South African chef Jenny Morris has been fascinated with the glamorous Riviera since she was a girl, learning to cook dishes from her Italian uncle Tony’s native land. Movie stars like Elizabeth Taylor and Bridget Bardot would holiday there, only fuelling her intrigue.
In her new show, Jenny Morris Cooks the Rivera (9pm April 25 on Food Network), the chef finally gets to experience Mediterranean flavours in the region, and goes on an epic culinary travelling adventure to Monterosso, Portofino, Genoa, Savona, Badalucco, Monaco, Nice, Vance, St Tropez and Sanary Sur Mer.
In each beautiful place, Morris cooks and meets the people who’ve kept their foodie legacy alive for generations. She explains more:
What sparked your interest in food?
I come from a family who grew almost everything they ate; my father wouldn’t let my mother buy anything, except mushrooms, because he said he could grow them all. As a child, it was really wonderful to go out into the garden; it was like a farm, we were able to pick dinner.
What delicious treats do you cook in the Riviera?
When I say a wedge of focaccia, you’re going to think of a nice piece of bread, with olive oil all over it, with salt and rosemary. In the show, I meet this lady who’s third or fourth generation Italian and has been making the focaccia for years. However, it wasn’t like focaccia bread, it was filo thin rounds of pastry and she put cheese in the middle and covered it with another round and cooked it in a wood fire for a couple of minutes. When she brought it out and gave it a poke all over, lots of olive oil and cheese bubbled out. I wanted to rub myself in it. It was just too delicious for words. I tried some really nice exciting local dishes.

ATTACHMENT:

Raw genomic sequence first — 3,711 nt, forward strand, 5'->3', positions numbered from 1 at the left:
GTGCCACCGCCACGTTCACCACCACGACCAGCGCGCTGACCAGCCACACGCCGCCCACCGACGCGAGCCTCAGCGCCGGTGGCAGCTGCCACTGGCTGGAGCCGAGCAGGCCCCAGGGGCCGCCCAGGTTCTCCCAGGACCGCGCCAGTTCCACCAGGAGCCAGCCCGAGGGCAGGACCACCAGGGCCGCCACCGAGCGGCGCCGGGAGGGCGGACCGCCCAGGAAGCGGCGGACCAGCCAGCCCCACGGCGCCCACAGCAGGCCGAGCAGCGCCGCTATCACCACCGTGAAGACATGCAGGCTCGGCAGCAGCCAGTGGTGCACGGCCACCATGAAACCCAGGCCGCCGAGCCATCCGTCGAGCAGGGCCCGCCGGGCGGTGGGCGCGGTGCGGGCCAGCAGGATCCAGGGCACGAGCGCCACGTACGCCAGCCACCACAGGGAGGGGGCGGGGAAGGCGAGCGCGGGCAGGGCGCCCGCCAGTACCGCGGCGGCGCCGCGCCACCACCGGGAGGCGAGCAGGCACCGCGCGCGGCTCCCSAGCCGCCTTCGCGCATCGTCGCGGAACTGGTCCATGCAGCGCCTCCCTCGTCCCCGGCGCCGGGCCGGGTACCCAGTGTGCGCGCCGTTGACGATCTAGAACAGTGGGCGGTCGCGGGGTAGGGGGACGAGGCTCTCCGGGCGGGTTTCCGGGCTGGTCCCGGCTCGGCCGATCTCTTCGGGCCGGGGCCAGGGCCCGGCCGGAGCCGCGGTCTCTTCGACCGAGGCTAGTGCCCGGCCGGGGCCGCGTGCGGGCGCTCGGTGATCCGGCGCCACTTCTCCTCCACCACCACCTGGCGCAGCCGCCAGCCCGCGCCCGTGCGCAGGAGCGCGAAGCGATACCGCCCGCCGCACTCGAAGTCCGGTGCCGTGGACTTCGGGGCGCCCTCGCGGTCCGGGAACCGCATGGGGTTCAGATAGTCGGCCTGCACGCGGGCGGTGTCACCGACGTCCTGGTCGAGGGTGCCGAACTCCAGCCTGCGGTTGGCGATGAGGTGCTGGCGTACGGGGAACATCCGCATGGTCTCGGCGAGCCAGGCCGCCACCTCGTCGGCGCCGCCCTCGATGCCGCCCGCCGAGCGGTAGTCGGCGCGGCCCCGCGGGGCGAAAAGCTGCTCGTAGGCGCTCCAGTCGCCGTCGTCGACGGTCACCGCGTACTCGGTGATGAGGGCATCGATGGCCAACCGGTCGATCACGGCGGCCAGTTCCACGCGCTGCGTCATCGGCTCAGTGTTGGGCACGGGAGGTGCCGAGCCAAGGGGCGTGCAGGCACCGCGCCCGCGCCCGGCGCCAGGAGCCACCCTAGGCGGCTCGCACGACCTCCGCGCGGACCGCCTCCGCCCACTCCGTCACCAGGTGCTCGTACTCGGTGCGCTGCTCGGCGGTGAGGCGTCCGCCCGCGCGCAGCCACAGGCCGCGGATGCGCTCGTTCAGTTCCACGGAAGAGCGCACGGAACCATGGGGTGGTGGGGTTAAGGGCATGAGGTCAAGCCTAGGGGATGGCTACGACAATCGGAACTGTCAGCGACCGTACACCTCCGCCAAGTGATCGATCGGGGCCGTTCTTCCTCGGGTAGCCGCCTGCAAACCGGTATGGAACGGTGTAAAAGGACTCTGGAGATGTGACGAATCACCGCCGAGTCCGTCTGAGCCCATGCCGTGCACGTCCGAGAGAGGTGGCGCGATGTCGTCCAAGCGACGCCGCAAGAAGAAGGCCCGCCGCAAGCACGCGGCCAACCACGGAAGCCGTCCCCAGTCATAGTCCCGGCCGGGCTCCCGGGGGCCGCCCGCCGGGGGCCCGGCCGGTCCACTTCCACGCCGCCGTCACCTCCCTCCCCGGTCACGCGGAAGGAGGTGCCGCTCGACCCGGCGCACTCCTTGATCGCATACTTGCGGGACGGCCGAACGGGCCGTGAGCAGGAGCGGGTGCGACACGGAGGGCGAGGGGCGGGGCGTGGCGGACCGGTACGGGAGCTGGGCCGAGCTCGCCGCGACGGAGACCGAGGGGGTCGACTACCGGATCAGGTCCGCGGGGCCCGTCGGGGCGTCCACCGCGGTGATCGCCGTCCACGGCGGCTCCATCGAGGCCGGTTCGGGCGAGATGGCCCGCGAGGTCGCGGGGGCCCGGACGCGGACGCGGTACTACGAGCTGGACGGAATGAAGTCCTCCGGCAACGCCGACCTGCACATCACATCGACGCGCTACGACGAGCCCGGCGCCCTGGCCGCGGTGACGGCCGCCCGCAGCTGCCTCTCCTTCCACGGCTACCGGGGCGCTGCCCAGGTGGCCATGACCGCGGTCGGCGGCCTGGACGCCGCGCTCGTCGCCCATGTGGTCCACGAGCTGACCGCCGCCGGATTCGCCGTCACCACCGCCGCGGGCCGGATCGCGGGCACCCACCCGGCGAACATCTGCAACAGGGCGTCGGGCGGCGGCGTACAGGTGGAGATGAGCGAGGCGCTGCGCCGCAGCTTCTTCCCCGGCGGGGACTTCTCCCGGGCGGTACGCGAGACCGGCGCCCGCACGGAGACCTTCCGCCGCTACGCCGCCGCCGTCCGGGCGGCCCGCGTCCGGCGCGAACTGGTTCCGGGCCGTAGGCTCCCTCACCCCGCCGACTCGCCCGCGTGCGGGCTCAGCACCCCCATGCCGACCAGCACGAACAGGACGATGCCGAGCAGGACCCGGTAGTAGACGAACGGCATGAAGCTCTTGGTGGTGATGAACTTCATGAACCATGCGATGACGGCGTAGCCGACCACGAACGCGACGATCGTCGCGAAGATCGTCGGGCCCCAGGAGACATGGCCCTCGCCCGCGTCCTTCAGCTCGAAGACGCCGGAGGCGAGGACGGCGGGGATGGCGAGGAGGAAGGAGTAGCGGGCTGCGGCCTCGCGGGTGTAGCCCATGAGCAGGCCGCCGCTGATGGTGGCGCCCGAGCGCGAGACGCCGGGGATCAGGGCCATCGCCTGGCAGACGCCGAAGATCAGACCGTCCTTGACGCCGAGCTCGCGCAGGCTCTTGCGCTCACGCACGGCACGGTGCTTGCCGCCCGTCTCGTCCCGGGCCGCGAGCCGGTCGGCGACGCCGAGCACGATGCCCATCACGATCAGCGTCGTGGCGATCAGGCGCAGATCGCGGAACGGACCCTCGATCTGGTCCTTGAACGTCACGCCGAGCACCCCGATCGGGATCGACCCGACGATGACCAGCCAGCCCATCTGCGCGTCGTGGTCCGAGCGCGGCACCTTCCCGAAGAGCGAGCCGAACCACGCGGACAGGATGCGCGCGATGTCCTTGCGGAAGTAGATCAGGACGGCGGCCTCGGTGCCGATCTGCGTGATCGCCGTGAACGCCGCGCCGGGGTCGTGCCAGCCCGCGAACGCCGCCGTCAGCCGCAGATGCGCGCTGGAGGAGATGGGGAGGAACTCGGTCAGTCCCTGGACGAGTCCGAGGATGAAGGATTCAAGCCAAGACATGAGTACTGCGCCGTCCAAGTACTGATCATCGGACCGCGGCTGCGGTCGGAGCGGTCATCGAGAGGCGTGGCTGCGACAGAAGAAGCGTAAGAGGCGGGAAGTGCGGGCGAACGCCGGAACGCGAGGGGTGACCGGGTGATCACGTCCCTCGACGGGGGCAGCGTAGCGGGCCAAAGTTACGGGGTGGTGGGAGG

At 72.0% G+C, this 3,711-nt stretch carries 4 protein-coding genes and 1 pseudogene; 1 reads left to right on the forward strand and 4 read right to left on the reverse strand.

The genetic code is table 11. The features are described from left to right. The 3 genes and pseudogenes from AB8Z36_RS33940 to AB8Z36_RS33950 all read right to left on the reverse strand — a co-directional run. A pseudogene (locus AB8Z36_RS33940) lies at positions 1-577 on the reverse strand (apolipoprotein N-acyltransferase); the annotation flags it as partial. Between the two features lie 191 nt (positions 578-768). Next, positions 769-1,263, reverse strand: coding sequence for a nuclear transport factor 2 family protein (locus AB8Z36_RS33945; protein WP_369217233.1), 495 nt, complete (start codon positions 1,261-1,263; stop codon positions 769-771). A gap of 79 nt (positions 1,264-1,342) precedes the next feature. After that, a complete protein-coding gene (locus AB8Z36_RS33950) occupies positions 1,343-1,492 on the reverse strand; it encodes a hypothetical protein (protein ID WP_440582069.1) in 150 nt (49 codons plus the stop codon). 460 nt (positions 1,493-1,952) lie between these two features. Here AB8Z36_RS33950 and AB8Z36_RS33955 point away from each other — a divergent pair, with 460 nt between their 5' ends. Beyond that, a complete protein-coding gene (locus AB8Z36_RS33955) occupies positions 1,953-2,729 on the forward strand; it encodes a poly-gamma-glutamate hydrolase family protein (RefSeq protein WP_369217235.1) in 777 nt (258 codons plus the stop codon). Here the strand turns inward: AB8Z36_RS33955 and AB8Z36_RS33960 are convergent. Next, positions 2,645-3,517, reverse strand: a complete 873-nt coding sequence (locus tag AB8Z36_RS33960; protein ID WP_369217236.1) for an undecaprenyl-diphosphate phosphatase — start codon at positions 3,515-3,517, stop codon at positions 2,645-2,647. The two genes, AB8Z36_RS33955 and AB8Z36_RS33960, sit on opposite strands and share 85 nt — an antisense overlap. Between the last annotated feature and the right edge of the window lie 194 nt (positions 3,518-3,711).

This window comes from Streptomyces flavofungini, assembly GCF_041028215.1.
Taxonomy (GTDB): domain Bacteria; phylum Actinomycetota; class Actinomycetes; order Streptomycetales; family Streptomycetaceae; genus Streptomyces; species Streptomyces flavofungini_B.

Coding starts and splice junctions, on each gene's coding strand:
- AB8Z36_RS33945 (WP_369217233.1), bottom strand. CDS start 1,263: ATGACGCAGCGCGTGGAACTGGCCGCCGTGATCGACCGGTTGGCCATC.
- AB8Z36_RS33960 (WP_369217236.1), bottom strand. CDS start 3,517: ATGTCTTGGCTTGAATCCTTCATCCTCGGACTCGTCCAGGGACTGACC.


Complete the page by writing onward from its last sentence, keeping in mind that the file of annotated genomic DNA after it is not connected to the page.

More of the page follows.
Where can people try the food they see on your show?
You definitely have to go to Monterosso and to meet Luigi. Luigi is the anchovy man – he makes everything in his restaurant with anchovies. He’s so famous and his food is fantastic. It will cost you a lot of money, but you must try the smoked goats cheese in Vance, it’s just delicious. And there are little rustic experiences, like the olive oil man in Badalucco. That was fantastic. This tiny little place makes the most unbelievable olives and olive oil. Meanwhile, the herb lady [also in Badalucco] is miles up a steep, narrow hill. She’s really high up and has an outside toilet, they just sit on the toilet in the fresh air looking at the mountains; incredible! Also chinotti citrus is wonderful, it grows in Savona – the most picturesque village, which is too gorgeous for words. Every house has a little farm, and they grow everything they eat. It’s completely sustainable and you can smell the seasons and ripe peaches on the trees. It’s a beautiful little village with nice people.
What do you think we can learn from the way people cook in the Riviera?
In both countries [France and Italy], I found that they are so in tune with the seasons and everything is so available. In Monterosso we went porcini mushroom foraging, that was fantastic, and what I really learned from the woman [I went mushroom picking with] is that we are so greedy. I wanted to pick every one I saw. “No, no, no” she said, “we need to leave some so we can have a next generation of mushrooms”. They only have a five-day life, so they slow roast them in the oven and then they can serve them when the season is over. What a lovely way of life. There’s such a respect for the earth and people around them.
Are the Brits doing it all wrong? We import most of our food…
I wouldn’t say you are doing anything wrong, you can get anything you want in the British supermarkets, and you don’t often have the climate to grow your own things. What I have noticed is that the British are more aware of where and who their food is coming from.
What cuisine sings above all others for you?
I love Asian cuisine, I could eat my 10-a-day, never mind my 7-a-day, in one meal. I love vegetables and I love the balance, the yin and the yang. The hot, sour and salty, everything is so beautifully balanced. They don’t eat big chunks of meat, but the meat they do eat is so beautifully cooked. If you think about how the Chinese eat, when a lady has a baby they’ll make a broth to get her right back on the road to recovery and strength. There’s fragrant food, if you look at Vietnamese or Thai cooking, it’s just so fragrant and delicious.
Where do you want to do a cooking show next?
China, Argentina, Chile – I want to taste the whole world.
What’s your best piece of travel advice?
Travel light and come back heavy.
Watch Jenny Morris Cooks the Rivera at 9pm, April 25, on Food Network.